Is it about time for another one-term president?
Put aside for a moment very recent history and the names on this year’s presidential election ballot. Let’s look at the longer range.
Here are the presidents who were elected to a term, then defeated in a bid for re-election (with the years they were defeated): John Adams (1800); John Quincy Adams (1828); Martin Van Bureau (1840); Franklin Pierce (1856, sort of); Grover Cleveland (1888); Benjamin Harrison (1892); William Howard Taft (1912); Herbert Hoover (1932); Jimmy Carter (1980) and George H.W. Bush (1992).
The Pierce instance was an oddity, where he expected to be renominated by the Democratic Party but didn’t organize very well, and lost the renomination at the convention.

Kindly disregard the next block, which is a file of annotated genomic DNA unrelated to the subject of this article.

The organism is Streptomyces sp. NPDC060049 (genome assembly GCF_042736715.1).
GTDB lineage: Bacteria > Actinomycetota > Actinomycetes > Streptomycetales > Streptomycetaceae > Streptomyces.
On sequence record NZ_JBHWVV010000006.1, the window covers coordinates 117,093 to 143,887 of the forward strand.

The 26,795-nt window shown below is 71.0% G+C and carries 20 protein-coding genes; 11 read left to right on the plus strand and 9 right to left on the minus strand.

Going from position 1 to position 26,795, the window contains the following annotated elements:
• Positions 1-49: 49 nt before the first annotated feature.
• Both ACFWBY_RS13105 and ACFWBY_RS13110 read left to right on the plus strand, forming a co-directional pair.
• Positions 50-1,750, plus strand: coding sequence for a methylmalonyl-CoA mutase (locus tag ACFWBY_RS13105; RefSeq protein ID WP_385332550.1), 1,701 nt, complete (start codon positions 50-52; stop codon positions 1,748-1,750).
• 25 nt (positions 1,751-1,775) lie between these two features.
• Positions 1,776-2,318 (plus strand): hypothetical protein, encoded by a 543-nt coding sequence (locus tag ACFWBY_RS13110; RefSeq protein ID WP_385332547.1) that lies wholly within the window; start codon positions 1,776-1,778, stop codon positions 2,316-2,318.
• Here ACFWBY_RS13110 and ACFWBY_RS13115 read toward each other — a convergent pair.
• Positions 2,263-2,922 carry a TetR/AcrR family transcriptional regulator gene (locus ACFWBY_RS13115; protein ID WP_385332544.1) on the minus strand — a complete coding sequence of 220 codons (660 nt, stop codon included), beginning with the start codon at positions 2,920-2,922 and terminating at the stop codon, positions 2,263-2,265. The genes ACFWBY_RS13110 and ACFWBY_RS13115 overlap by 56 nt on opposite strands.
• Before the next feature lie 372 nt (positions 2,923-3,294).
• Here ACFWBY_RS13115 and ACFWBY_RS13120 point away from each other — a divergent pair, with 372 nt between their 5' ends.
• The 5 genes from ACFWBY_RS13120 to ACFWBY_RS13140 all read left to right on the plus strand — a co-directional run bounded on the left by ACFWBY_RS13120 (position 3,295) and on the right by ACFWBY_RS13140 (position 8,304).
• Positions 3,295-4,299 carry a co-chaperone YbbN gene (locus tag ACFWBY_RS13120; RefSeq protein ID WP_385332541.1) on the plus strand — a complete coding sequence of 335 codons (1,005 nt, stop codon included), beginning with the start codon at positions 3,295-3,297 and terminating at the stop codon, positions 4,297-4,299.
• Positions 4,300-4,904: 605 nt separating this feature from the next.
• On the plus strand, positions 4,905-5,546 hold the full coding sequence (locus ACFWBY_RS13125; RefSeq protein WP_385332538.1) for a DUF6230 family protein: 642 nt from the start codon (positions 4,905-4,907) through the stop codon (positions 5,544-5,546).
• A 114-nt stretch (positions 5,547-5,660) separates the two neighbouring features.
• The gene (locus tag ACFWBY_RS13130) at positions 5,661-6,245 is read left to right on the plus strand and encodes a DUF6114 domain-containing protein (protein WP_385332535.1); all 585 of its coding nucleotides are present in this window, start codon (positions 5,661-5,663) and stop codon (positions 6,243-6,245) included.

All the others were losses at the polls. In general terms at least, the voters decided to reverse their earlier judgment.
The circumstances were widely various. Some presidents (Pierce for one) ran into the problem of a lot of people understanding they were not competent for, not up to, the job. Some (Van Buren, Hoover for two) were swamped by bad economic conditions for which they took some of the blame. There’s no one specific reason all these people lost, but those two factors seem to weight in most often.
That’s nine or 10 occurrences out of 45 presidencies, so you can’t consider it a great rarity. True, it’s happened only three times in the last century, and true, they don’t happen on a regular schedule. But it’s not uncommon.
In fact, there’s a loose cycle consideration to it. Generally, you start to see that one-term incumbents tend to be bounced from office every quarter- to a third of a century.
We’re now at 28 years since the last time it happened, in 1992. That was 60 years since the Hoover, and one incumbent loss (Carter in 1980) happened along the way.
Americans are willing, it seems, to reconsider their decisions.